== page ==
In all cases the privatisations were preceded by careful restructuring of the businesses where this was necessary to make them attractive to private investors. This sometimes included management changes, plant closures and redundancies, and in a number of cases financial restructuring, including debt write offs. The intention was to give the enterprises the best possible start in the private sector.
However, mistakes were made. The UK was the first industrialised country to undertake a systematic disposal of its state owned industries and in particular it took time for the civil service to build up sufficient capacity and knowledge so as successfully to challenge advice from the City of London. Each sale involved the government appointing financial advisors from the City, who arguably under-priced sales, especially a number of the early share offers. This resulted in some substantial and hard to justify gains to investors. For example, those fortunate enough to buy shares in British Telecom when privatised in December 1984 saw a potential return on their investment of some 84% in the first year. The same City banks advising the Government also had investment arms that benefited from such gains. Later the sale process was tightened up to avoid 'conflicts of interest'. However, to be fair to the City, the banks too were on a sharp learning curve. It remains controversial to what extent the City purposely pulled the wool over the government's eyes.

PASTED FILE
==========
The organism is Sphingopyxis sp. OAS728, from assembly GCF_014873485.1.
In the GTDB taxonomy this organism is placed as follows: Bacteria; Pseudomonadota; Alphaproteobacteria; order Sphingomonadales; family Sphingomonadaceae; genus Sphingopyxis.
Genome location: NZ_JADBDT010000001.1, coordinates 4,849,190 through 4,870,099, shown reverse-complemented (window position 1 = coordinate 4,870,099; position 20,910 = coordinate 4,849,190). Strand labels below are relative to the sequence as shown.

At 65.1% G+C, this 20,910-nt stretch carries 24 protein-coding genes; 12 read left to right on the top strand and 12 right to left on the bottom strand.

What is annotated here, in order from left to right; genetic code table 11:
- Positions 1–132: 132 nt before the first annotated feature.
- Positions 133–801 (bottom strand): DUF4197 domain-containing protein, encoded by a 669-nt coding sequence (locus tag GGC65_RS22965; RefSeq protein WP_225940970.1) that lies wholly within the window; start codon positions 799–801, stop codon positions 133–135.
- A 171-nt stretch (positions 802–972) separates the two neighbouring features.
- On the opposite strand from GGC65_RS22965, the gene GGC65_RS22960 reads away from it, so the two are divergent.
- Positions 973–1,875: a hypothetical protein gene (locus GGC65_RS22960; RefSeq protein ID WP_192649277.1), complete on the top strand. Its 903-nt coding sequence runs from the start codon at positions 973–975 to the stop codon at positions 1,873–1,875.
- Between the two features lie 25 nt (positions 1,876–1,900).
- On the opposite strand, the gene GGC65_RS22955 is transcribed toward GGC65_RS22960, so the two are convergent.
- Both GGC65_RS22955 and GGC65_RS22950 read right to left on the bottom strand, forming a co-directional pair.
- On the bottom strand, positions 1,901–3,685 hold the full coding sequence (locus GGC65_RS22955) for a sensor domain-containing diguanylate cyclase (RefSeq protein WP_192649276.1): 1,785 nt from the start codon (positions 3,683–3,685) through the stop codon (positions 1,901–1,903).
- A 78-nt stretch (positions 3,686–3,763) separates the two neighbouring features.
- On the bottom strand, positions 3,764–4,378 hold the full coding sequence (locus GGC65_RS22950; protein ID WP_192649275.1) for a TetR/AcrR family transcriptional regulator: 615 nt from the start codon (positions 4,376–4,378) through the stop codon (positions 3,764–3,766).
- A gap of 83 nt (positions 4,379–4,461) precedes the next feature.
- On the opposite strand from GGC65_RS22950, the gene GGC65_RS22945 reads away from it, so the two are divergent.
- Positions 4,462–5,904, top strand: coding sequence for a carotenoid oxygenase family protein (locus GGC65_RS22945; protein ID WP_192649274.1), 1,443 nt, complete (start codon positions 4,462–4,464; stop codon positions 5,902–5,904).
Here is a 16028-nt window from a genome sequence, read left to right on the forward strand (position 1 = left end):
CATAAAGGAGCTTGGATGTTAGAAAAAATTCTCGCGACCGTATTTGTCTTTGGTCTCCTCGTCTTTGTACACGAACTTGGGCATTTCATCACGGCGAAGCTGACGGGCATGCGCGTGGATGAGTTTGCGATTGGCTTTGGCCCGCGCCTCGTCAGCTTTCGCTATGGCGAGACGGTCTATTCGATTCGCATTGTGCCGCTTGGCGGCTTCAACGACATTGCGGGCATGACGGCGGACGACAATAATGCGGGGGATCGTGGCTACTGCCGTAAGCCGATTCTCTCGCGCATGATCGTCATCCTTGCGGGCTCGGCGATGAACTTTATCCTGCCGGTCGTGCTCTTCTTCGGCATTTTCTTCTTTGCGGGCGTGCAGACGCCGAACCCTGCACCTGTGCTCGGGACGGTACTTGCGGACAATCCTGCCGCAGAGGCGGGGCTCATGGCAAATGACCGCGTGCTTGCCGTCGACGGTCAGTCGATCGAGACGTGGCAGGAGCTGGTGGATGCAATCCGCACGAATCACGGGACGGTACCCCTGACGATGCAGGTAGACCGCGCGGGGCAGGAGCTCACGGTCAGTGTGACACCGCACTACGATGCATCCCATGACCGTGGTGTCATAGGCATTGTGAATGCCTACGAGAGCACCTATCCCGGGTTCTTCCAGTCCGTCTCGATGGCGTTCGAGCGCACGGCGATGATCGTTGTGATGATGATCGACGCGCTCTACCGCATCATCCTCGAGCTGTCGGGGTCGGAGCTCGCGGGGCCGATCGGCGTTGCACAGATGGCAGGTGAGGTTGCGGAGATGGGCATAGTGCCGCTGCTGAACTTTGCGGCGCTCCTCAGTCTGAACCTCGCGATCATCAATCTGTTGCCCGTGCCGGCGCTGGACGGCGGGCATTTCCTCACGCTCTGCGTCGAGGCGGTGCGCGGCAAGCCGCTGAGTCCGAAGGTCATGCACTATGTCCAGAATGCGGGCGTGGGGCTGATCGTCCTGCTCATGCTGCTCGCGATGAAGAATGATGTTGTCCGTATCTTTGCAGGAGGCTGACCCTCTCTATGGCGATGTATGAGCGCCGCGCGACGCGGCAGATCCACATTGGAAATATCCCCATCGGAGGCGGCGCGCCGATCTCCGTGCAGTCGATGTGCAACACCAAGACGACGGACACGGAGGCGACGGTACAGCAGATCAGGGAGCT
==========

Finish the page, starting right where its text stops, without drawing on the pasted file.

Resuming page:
The Official History provides important lessons for countries such as Greece currently contemplating extensive privatisations; as well as other governments which at some time over the next few years decide to privatise. The principal lessons are:
The need for clarity about the purpose of privatisation. Raising economic efficiency, spreading share ownership, reducing the power of the trade unions, developing the domestic capital market, and raising money for stretched public finances are the usual reasons why privatisation is pursued. But each may require a different structuring of the privatisation including a different form of sale. This was true in the UK.
The need to review the different methods of privatisation. Privatisation can take many forms, from public private partnerships to outright sales. Each has its advantages and pitfalls. Where a full sale is the decision, even then there needs to be careful consideration of the different forms this can take, such as a share flotation, a private sale of the assets to another business or investment group, a management buy-out or even perhaps a worker-owned enterprise. Different forms were adopted for the privatisations in the UK, as described in detail in the Official History.